What did Jesus mean by his mysterious words at the Last Supper: “Take this, all of you, and eat of it, for this is my body…Take this, all of you, and drink from it, for this is the chalice of my blood…”?
Did he really intend for us to eat of his body and drink of his blood?
Jesus said he would be present to his people in many ways. He is present in prayer. “Wherever two or three are gathered in my name, there I am in your midst” (Matt 18:20). He is present in the Scriptures, the sacraments and the priest. And he is present in the poor, sick and imprisoned (Matt 25:31-46).
Catholics, however, believe Jesus is uniquely present in the Eucharist. He is present in the fullest sense, making himself “wholly and entirely present.” For the Eucharist is not just a symbol of Jesus or a sacred reminder of his love for us. The Eucharist, in a most profound sense, is Jesus. At the words of consecration at Mass—when the priest repeats Jesus’ words from the Last Supper, saying “This is my body…This is my blood…”—the bread and wine are changed into Christ’s body, blood, soul and divinity.
But how can this be? Can a sliver of bread and a drop of wine really be changed into Jesus’ body and blood? The Eucharist, after all, still looks, tastes, feels and smells like bread and wine. How could one say that it’s really Christ’s body and blood if all our senses tell us otherwise?
The theological term used to describe this change is “transubstantiation.” The word describes how, while the appearances of bread and wine remain, “there takes place a change of the whole substance of the bread and wine into the substance of the body of our Lord and of the whole substance of the wine into the substance of his blood” (CCC 1376).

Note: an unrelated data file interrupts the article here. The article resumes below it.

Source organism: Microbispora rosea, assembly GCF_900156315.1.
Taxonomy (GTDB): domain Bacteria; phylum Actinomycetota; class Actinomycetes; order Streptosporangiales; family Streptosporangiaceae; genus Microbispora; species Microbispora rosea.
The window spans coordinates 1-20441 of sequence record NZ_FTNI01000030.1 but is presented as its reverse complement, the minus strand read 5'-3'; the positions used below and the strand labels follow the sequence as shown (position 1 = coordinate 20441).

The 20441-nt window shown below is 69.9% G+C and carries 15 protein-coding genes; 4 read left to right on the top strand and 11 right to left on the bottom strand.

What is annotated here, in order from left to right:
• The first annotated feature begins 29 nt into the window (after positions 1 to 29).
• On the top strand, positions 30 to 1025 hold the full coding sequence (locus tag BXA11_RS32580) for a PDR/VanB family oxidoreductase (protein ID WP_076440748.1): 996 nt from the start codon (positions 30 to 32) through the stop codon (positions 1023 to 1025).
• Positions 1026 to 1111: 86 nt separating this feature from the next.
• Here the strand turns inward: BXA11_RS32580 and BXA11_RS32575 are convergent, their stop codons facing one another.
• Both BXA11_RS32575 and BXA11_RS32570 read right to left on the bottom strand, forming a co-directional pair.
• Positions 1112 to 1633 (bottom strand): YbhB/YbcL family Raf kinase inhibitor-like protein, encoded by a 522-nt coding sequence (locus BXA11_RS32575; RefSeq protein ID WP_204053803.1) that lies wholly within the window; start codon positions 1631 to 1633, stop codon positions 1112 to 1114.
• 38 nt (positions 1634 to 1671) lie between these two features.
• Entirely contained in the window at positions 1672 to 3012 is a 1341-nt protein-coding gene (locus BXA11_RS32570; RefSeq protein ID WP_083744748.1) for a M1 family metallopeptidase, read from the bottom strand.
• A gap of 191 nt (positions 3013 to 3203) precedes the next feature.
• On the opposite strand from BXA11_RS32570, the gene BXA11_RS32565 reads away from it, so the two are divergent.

It’s important to note, however, that this is not a chemical change. If one were to put the Eucharistic host under a microscope, a divine gall bladder would not appear. Nor would one discover Jesus’ blood cells or supernatural hemoglobin when conducting scientific experiment on the Eucharistic Blood of Christ. The Eucharist still looks, tastes and feels like bread and wine, but underneath those outward sensible appearances, Christ’s body and blood is really present (CCC 1376). As one early Christian theologian expressed, “Do not see in the bread and wine merely natural elements, because the Lord has expressly said they are his body and his blood: faith assures you of this, though your senses suggest otherwise.”
The Bible reveals how God’s words are so powerful that his commands are carried out. When he says, “Let there be light” at creation, light suddenly appears. At his word, the sun, moon, and stars are brought into existence. The power of that divine word is also in Jesus. When Jesus tells a paralyzed man, “Rise, take up your pallet, and walk,” the man was immediately healed and began to walk (John 5:8-9). When Jesus tells the dead Lazarus to come out of the tomb, Lazarus came out risen from the dead (John 11:43-44). And when he tells a person “your sins are forgiven” (Matt 9:2), he is truly forgiven.
Similarly, Jesus took bread and said, “This is my body” and took wine and said, “This is my blood.” These sacred words bring about what he says. Catholics believe that the same divine word in Christ that had the power to heal, raise people from the dead and forgive sins, could change bread and wine into his body and blood. In the following article, we will learn why he wanted us to partake of his body and blood in the Eucharist.
 CCC 1374.